Novozymes Believes Mycoprotein Is The Future of Sustainable Food and Is Now Asking For Partners To Join Its Journey
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Can Mycoprotein Save Our Food System? Novozymes Is Betting On It.
Novozymes, the largest enzyme and microbial technology provider based in Denmark, believes that mycoprotein could help shape the future of sustainable food. Now, it’s issuing an Innovation Call to invite startups, researchers, corporations and NGOs to join its journey to co-develop new ways to leverage fungi as a source of climate-resilient protein.
It’s never been more clear that the world’s food system needs to change. Globally, food production accounts for a third of global emissions—and at the centre of it is animal protein. Livestock farming drives nearly a fifth of all GHGs, more than all transportation combined. That’s why Novozymes is betting on mycoprotein, which it believes is one of the most promising alternative protein solutions for a climate-resilient food system.
Myco-protein Innovation Call
The Copenhagen-headquartered biotech has launched a new Myco-protein Innovation Call, a new open challenge asking startups, research centres, academic institutions, NGOs and companies to join in on developing new fungal mycelium proteins.
Through this platform, Novozymes hopes to be able to forge business collaborations that could meaningfully scale up fungal-based solutions that could help meet the world’s rising protein demands in a healthy, sustainable way.
“We are launching this global platform to help transform the future of food through the power of fungi and mycelium,” shared Amy Louise Byrick, executive vice president at Novozymes. “Transforming our global food systems at scale will require radical new ways of working, bringing together the most cutting-edge scientific and business expertise from across industries and sectors—and this is what the Myco-protein Innovation Call is all about.”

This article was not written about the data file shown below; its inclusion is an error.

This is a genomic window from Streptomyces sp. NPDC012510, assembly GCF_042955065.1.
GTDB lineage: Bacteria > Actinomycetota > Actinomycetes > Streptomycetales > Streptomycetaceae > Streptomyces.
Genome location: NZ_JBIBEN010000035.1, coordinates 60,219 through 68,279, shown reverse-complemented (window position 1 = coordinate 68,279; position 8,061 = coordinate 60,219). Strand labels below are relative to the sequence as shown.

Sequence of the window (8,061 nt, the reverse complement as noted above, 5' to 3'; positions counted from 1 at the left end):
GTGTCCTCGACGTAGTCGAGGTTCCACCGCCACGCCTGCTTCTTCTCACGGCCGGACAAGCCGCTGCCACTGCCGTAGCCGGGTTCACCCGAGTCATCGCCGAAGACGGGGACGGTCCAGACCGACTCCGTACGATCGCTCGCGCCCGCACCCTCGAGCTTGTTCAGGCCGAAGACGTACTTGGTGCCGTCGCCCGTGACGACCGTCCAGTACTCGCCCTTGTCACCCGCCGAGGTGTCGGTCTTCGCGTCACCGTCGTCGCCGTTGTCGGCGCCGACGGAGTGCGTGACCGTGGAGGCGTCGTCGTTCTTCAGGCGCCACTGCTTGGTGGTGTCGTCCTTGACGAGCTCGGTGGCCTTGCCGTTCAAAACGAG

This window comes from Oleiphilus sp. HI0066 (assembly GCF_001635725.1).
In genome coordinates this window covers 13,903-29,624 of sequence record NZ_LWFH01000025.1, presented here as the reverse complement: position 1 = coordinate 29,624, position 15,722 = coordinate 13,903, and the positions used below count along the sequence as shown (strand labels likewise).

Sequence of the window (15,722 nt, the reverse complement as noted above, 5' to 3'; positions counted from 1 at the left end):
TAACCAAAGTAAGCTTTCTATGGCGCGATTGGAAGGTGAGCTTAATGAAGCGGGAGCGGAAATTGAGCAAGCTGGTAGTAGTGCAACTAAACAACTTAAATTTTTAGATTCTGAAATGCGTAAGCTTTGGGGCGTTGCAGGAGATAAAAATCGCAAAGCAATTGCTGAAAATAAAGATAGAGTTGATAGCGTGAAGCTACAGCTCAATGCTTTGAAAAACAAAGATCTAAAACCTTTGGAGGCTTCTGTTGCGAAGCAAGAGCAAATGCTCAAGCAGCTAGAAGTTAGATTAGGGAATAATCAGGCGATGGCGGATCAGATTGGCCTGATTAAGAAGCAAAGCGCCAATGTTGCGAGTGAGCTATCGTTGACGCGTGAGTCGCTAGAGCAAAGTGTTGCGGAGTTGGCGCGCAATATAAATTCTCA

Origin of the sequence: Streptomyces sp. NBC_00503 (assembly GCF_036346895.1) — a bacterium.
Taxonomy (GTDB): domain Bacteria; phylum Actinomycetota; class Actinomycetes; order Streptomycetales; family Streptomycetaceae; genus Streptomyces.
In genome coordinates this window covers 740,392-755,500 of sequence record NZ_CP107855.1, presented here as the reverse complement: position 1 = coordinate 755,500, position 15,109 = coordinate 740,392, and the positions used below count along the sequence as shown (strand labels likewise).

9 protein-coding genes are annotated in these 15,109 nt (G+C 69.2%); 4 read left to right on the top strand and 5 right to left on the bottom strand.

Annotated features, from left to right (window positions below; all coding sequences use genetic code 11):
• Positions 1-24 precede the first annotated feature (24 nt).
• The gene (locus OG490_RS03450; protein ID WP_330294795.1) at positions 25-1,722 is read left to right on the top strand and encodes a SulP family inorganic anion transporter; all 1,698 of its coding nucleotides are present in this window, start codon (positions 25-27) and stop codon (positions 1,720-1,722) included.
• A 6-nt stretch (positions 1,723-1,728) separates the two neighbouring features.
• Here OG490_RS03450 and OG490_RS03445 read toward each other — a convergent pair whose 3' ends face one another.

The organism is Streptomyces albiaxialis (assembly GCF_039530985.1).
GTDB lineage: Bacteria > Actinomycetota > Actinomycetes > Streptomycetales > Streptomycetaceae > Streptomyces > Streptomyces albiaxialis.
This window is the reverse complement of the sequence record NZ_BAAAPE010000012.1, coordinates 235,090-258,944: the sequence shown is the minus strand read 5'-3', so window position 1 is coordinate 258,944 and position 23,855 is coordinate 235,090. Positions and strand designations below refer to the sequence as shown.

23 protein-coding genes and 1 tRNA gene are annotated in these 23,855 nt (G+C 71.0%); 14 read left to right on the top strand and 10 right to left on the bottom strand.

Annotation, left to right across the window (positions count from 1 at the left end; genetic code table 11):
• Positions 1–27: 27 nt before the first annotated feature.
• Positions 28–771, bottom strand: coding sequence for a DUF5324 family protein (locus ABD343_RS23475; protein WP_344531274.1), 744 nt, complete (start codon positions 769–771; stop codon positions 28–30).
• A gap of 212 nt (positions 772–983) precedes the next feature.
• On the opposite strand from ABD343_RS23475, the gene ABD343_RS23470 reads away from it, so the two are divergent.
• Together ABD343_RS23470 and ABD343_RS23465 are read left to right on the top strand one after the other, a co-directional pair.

The platform builds on the company’s $320 million investment in an advanced protein facility in Nebraska, where it hopes to bring on partners and collaborators to accelerate the development of novel mycoprotein products.
‘We want to support the most promising innovations’
Sharing more about the innovation call, Byrick said that Novozymes, which has decades of experience in the fungal mycelium sector, can help “support the most promising innovations and ideas in the space of protein ingredients for food applications.”
Fungi and mycelium-based protein ingredients can be used to create everything from plant-based bacon, to whole-cut meat alternatives, often dubbed as the “next frontier” in the alt-protein space. Some startups like Atlast Food Co. and Meati Foods are already doing this.
Other avenues that mycoprotein ingredients could take include upgrading traditional fermentation-based protein sources such as tempeh, or even be incorporated into alt-dairy products, such as yogurt and cream cheese.
The challenge is already open for submissions, with selections taking place on an ongoing basis between November 2021 and January 2022, says the company. Collaborators who are chosen to join Novozymes will go onto co-design new fungi-powered proteins, as well as gain access to the firm’s vast network of R&D experts, lab facilities, potential investors and joint venture partnerships.
Ultimately, Byrick says that the call is centred on “rethinking and advancing protein to help feed the world sustainably.”
Rethink the Future of Food – HelloScience
All images courtesy of Novozymes.
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